- Store most fruits and vegetables in the refrigerator to slow spoilage. Some fruits and vegetables should not be placed in the refrigerator. Tomatoes are one of those as their flavor is destroyed in the refrigerator. Tomatoes should be held at room temperature.
- Minimal cooking. Steam vegetables briefly until just crisp and tender. For example, asparagus and broccoli should retain their bright green color. Water-soluble nutrients are destroyed with prolonged cooking time.
- Avoid cutting vegetables too far in advance. When we slice into a vegetable or fruit, we expose the cut surfaces to heat, light, and oxygen which destroys the nutrients. Wait to slice foods until you are ready to cook and eat them.
Soil Impacts Nutrition and Plant-Based Diets
Preserving further degradation of a vegetable or fruit’s nutrients once harvested is one thing we need to do in order to retain as much nutrition in our vegetables and fruits. But I have one more question. How do we know that the fruit or vegetable was actually grown to the maximum nutritional potential that is often quoted on nutrition labels? If a tomato says it has 10% Vitamin C, does it really have 10% Vitamin C? Does soil and the health of the plant impact the nutrient potential of a fruit or vegetable? According to the Bionutrient Food Association, it does! And you can taste it!
Nutrient density, as defined by the Bionutrient Food Association (BFA), is “when you have greater levels of nutrients per unit calorie in a crop, better flavor, better aroma, and better nutritive value.” According to Dan Kittredge, Executive Director of BFA, “the compounds that correlate with nutrition, flavor, and aroma in crops, are built from the soil and through a well-functioning microbial ecosystem. The bacteria and the fungi in the soil are fed by the plants. When the plant makes sugar in the leaves, it injects that sugar into the soil to feed the soil life, who then digest the soil and feed the nutrients up to the plant. When you have a well-functioning soil life that is flourishing with vitality and life, you will get plants that have access to the nutrients necessary to have nutrient dense crops. Tillage, bare soil, adding fertilizers, fungicides, and insecticides are counterproductive to nutrient density in crops which is why the USDA and other sources report about the decreasing levels of nutrition in food. When plants are healthier, they are more productive, they have better pest and disease resistance. We can then reduce the need for fungicides, insecticides, and fertilizers.”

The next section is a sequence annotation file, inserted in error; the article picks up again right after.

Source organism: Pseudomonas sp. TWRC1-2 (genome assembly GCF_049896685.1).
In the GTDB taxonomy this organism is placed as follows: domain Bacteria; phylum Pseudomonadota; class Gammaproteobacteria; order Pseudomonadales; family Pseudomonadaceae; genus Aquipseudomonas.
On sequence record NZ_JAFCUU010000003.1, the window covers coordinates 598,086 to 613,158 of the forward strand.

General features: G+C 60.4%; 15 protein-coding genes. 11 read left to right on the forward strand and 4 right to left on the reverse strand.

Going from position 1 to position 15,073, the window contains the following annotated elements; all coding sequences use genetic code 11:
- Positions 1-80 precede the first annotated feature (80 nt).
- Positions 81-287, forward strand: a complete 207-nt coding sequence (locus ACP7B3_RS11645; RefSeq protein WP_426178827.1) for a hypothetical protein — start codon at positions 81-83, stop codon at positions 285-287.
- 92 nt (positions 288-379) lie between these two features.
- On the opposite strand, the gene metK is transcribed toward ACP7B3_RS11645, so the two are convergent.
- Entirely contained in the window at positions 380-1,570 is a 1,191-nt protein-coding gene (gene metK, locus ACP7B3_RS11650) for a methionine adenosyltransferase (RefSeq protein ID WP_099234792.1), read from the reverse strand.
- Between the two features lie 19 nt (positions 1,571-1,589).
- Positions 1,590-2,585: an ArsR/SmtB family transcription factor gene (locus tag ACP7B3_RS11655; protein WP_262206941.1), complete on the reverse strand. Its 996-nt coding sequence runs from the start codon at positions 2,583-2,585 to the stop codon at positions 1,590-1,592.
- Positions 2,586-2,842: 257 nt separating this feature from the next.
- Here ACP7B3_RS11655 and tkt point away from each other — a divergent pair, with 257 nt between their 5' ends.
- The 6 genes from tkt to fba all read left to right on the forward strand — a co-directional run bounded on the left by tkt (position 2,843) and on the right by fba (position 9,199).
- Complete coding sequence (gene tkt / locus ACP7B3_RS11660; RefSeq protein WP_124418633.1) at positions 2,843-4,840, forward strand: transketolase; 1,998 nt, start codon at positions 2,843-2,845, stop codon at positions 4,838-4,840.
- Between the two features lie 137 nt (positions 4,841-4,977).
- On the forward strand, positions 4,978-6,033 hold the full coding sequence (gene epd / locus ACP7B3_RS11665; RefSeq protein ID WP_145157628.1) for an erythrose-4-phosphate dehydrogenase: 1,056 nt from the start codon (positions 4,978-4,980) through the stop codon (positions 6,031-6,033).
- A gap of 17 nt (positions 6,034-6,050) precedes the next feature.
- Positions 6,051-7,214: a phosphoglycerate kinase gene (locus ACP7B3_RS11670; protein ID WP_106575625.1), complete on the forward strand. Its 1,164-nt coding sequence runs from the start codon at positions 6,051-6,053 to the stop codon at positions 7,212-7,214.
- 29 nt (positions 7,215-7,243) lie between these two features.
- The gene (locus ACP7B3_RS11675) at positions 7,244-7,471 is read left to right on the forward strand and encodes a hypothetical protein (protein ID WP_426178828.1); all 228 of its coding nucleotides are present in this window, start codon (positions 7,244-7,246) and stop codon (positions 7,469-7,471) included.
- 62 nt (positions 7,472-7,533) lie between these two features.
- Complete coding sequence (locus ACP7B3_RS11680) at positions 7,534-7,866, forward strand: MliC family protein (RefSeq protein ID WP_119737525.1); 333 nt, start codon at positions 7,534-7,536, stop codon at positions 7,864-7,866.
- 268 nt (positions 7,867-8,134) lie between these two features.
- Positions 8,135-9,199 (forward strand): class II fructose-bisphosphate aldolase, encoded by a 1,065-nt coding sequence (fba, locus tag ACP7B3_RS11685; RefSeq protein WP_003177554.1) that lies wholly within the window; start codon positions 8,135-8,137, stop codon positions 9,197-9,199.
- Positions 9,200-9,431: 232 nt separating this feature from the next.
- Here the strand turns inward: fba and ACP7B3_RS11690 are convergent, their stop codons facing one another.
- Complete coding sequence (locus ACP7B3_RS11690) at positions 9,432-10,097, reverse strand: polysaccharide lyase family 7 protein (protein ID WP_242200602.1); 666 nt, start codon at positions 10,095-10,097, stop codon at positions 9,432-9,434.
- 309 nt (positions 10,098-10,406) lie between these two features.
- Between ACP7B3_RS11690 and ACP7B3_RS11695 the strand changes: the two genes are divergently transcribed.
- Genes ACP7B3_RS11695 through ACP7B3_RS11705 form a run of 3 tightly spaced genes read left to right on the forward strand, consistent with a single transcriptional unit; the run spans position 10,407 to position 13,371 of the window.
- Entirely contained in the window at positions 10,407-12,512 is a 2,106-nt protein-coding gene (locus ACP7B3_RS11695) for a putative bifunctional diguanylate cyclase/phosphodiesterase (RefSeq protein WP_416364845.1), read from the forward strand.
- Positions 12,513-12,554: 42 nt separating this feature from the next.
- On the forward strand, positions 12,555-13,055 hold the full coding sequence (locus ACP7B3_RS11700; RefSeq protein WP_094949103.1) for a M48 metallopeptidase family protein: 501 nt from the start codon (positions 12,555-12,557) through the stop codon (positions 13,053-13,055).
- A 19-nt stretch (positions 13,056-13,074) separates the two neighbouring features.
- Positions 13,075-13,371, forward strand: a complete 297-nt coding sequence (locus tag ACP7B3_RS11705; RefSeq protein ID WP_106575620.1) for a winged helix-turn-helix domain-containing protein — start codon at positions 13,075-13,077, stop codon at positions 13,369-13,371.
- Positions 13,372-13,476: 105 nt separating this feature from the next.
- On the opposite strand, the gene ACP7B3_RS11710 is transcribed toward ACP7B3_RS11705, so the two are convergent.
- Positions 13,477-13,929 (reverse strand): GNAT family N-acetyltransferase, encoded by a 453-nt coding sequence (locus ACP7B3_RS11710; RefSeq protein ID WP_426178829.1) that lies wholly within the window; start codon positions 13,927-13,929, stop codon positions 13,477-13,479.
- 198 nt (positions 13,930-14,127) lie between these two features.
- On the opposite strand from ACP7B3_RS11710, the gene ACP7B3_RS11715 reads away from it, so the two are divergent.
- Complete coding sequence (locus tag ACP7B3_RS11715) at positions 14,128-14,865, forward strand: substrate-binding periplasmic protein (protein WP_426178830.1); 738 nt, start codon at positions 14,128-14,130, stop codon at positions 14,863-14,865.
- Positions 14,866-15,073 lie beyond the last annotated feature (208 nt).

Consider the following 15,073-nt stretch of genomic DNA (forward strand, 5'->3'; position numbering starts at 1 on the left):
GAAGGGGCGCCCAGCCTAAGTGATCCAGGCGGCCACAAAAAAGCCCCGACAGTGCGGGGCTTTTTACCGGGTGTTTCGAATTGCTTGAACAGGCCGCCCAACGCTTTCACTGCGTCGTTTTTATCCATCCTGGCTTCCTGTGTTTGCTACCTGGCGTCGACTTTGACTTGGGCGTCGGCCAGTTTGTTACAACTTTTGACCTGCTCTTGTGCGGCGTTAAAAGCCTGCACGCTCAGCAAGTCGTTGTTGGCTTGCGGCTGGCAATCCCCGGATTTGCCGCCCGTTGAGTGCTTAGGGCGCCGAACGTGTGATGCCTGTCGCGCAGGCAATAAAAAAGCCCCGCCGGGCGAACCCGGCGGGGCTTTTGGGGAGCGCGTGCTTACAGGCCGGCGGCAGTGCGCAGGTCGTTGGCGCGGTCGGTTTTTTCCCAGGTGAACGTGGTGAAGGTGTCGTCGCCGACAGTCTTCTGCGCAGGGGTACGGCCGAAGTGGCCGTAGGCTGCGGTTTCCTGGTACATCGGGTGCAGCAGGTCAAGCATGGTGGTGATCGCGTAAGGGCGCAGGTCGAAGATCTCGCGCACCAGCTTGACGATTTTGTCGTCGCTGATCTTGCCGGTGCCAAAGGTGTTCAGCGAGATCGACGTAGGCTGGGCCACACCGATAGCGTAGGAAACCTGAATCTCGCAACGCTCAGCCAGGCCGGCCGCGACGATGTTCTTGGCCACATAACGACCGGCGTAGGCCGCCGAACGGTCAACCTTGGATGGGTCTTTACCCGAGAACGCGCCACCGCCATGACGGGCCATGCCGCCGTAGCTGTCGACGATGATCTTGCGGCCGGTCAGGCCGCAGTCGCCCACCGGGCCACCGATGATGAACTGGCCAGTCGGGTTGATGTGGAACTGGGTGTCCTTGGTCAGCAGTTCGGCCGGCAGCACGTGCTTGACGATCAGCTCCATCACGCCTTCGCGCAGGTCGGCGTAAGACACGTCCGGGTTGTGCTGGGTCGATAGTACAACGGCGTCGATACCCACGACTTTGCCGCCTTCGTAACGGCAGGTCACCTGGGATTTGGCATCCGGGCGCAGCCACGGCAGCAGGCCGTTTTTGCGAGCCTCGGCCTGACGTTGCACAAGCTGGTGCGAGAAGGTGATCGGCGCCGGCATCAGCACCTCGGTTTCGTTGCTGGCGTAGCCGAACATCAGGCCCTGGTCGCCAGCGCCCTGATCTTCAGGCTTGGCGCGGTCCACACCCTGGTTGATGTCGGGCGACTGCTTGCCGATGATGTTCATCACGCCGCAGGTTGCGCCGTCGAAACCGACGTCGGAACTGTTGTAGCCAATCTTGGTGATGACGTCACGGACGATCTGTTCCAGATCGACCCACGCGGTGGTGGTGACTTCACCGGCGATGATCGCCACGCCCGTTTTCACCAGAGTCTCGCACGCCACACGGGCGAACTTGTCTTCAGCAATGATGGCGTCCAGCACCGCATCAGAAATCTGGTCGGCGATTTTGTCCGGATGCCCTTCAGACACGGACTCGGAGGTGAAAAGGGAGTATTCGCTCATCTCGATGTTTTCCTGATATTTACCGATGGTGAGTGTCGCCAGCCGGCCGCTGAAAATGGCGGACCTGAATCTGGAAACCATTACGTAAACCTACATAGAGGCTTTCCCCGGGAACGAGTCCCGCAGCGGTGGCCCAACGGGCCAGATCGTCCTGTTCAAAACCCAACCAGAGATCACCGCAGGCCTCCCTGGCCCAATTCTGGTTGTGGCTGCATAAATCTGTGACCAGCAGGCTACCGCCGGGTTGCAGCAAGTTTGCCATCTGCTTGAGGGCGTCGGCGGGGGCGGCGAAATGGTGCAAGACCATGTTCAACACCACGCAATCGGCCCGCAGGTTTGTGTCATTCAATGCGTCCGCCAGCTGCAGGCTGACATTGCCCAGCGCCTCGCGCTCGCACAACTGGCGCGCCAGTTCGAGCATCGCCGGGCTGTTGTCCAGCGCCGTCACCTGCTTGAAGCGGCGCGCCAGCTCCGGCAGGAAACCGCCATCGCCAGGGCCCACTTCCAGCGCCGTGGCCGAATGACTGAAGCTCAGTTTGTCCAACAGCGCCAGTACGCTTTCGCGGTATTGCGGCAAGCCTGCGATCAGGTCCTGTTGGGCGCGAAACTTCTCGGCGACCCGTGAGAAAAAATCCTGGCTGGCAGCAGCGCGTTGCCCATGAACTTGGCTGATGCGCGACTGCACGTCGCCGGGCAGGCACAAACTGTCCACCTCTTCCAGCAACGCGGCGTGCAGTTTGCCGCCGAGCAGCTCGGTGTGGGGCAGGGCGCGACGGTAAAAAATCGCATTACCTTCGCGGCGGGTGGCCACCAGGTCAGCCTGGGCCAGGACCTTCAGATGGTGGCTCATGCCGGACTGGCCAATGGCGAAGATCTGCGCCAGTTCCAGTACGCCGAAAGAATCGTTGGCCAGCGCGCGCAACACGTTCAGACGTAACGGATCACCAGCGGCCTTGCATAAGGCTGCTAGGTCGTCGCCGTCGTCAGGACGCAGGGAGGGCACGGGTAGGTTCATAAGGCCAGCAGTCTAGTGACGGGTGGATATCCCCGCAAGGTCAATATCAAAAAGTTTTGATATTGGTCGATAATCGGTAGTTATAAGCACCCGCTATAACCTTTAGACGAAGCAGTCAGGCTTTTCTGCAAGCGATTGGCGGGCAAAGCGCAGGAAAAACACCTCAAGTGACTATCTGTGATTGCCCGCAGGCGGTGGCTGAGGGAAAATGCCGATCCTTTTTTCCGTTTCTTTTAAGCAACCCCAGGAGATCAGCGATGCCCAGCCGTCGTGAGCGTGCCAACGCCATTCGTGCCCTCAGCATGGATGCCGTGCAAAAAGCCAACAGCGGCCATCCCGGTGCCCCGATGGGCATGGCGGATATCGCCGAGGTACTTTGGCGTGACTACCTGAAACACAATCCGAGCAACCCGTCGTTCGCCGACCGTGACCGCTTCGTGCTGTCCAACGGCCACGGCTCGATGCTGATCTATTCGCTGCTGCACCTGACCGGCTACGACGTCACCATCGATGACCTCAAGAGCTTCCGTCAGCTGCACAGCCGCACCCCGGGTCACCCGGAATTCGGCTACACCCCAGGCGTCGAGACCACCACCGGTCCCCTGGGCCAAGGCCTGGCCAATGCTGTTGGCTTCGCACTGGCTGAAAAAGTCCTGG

How HeartBeet Farms Supports Your Plant-Based Diet
At HeartBeet Farms, we believe wholeheartedly in what Dan is conveying. We are focused on optimizing the nutritional value of the produce that we are growing. We do not till our soil, we constantly add required nutrients to our soil, and we do not keep our soil bare. We grow cover crops or cover with leaves, compost and straw. Most importantly, we are committed to continuous learning from fellow farmers such as Dan Kittredge of BFA, Craig Floyd of the Giving Garden in Mystic, CT, and Patty Gentry of Early Girl Farm in Bellport, NY. And most of all, we do our best to listen and respect the most knowledgable farmer, Mother Nature!
Our primary message from HeartBeet Farms – especially if you are focused on a plant-based diet – know where your food comes from and buy as LOCAL as possible….local farmers need you and so does our Earth!